- Oklahoma Gazette
Oklahoma Gazette editor-in-chief Jennifer Chancellor announced today the addition of a new Jumbotron that will be placed atop Gazette offices at the corner of Shartel Avenue and 36th Street.
The publishing industry has experienced several transformations over the past decade, Chancellor said. Print gave way to the Internet, mobile became a popular platform, and now consumers want to receive their news from a giant television while stopped at an intersection.
The new television screen will be the largest news headquarters outdoor screen in Oklahoma City north of 23rd Street.
In addition to playing advertisements and breaking news spots, the new screen will include features like the Greg Elwell Cam from 2 to 4 p.m. daily, which will broadcast live from Elwells office. The Gazette also hired a video manager who will monitor and blur the feed during any inappropriate scenes.
In addition to the video managers role in censoring live shots of Elwells office, she will make sure to jiggle a computer mouse over the Jumbotron's master screen every few minutes to ensure the screensaver does not appear.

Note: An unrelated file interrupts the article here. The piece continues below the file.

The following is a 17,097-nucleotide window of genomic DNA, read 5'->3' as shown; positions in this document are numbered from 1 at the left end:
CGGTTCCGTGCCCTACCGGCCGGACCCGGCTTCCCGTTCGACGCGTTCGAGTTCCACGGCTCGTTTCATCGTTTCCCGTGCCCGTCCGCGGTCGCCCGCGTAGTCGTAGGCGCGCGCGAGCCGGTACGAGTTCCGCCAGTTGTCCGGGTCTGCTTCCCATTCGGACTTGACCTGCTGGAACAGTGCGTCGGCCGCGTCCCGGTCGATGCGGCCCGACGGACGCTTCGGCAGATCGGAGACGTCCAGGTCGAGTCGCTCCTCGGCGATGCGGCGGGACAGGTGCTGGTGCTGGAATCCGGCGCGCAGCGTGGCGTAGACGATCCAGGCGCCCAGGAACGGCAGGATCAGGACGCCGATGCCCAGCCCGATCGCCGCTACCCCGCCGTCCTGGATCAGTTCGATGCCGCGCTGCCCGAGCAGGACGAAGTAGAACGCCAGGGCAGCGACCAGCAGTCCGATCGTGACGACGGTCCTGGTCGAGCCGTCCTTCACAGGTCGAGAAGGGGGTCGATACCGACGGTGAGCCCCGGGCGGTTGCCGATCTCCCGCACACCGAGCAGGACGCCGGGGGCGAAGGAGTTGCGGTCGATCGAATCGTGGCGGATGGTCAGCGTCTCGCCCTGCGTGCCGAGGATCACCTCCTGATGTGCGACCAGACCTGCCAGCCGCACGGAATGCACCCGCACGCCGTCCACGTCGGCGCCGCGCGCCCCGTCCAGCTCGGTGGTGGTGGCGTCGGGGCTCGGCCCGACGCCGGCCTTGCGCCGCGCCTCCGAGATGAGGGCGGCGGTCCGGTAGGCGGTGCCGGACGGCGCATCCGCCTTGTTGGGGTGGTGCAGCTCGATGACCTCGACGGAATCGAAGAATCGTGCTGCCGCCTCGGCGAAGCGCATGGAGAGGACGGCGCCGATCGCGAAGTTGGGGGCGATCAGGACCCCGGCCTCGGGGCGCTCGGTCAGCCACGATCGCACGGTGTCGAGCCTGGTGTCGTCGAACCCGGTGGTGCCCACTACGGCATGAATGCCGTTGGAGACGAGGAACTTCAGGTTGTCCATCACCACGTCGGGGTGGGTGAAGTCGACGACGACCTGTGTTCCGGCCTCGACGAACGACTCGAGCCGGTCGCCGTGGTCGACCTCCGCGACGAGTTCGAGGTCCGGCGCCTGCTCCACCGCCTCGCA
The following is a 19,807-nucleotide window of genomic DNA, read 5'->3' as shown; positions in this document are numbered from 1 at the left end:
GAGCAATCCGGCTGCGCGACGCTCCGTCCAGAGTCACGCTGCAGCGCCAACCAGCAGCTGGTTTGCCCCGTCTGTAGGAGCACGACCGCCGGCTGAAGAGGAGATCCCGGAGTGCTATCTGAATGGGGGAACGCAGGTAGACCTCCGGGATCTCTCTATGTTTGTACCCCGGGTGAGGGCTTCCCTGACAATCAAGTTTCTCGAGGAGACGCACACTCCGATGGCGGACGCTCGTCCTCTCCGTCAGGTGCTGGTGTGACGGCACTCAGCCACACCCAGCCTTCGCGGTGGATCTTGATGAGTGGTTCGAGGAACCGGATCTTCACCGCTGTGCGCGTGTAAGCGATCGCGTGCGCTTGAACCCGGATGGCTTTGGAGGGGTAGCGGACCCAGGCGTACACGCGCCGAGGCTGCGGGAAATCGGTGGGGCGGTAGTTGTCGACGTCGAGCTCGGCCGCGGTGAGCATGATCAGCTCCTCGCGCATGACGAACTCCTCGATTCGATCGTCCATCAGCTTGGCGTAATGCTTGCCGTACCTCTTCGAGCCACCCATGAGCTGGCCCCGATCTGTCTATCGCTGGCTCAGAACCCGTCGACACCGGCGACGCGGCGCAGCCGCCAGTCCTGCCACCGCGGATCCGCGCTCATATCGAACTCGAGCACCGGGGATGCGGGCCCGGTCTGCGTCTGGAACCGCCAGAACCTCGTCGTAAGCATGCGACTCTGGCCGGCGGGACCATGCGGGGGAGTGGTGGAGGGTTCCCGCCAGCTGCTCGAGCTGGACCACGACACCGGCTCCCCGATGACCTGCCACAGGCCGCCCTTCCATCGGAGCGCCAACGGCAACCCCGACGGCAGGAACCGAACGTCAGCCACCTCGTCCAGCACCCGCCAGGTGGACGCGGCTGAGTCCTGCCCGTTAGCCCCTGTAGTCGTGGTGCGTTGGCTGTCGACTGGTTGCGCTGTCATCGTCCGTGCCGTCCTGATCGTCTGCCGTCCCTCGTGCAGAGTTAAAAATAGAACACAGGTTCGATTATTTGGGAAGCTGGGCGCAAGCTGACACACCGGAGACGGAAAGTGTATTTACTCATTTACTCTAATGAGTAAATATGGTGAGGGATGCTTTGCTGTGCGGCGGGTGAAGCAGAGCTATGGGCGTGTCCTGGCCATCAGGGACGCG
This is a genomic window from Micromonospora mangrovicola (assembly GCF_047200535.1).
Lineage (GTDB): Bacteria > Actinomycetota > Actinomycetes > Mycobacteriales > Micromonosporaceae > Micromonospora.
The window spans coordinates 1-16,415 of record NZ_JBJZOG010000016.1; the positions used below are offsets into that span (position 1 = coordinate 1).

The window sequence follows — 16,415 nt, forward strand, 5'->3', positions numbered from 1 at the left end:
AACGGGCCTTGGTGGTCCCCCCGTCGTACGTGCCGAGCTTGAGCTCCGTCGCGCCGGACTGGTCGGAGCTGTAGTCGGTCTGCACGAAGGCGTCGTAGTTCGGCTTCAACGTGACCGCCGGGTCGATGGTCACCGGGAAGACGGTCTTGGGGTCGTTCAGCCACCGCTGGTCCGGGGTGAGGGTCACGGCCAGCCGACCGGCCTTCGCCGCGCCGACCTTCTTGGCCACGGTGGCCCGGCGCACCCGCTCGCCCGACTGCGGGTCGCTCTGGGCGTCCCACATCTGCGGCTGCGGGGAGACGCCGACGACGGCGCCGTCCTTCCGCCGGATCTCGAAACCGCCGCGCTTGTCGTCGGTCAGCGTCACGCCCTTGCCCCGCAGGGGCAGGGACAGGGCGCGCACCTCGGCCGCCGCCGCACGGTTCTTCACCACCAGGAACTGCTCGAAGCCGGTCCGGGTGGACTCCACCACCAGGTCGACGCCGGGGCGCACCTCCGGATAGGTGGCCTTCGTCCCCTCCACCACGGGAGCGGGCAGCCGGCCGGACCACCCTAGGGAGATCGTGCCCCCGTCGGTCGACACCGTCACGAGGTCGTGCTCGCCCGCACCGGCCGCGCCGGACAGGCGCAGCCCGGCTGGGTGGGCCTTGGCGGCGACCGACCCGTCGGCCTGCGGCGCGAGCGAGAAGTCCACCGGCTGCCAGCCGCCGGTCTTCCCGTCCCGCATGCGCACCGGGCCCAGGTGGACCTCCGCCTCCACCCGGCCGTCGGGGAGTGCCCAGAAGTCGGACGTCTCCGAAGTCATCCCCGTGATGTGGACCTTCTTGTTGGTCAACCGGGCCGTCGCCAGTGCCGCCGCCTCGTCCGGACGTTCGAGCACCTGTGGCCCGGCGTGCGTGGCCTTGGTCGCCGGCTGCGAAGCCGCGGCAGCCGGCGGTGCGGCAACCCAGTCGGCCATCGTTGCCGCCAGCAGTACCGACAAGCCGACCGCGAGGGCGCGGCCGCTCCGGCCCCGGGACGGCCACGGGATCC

Also featured will be Wayne Coyne Wednesdays, a weekly, 24-hour stream of Coyne performances, from live concerts to reenactments of the 2012 incident at Will Rogers World airport when he was stopped with a golden, inert hand grenade in his carry-on diaper bag.
This will be great marketing for the Gazette because Wayne Coyne is one of Oklahomas up-and-coming performers, said Christian Wilson, Gazette A&E writer.
The high-definition quality of the screen also will allow Oklahoma Gazette to broadcast stunning images of its amazing food photography, including pics of cheeseburgers, hamburgers, and cheeseburgers and hamburgers next to each other.
In her original statement, Chancellor said the screen would be something never before seen in Oklahoma. When asked for further clarification due to the recent addition of a television screen at the new offices of The Oklahoman, Chancellor said the two screens will be nothing like each other than theyre both ridiculously sized screens that show oversized things to passers-by.
If you look closely, you will see that the Oklahomans screen is curved, Chancellor said. Ours is not curved. Its completely different.
The screen will not only welcome advertisements from businesses, but readers can also pay to have their own special messages displayed.
Imagine taking your girlfriend out for a romantic dinner of saucy ribs across the street at Iron Starr and then surprising her with a marriage proposal on our giant screen as yall leave! said Christy Duane, Gazette marketing and advertising director.
The screen is expected to be installed by the end of the month and an internal company memo announced that its first message will be April Fools.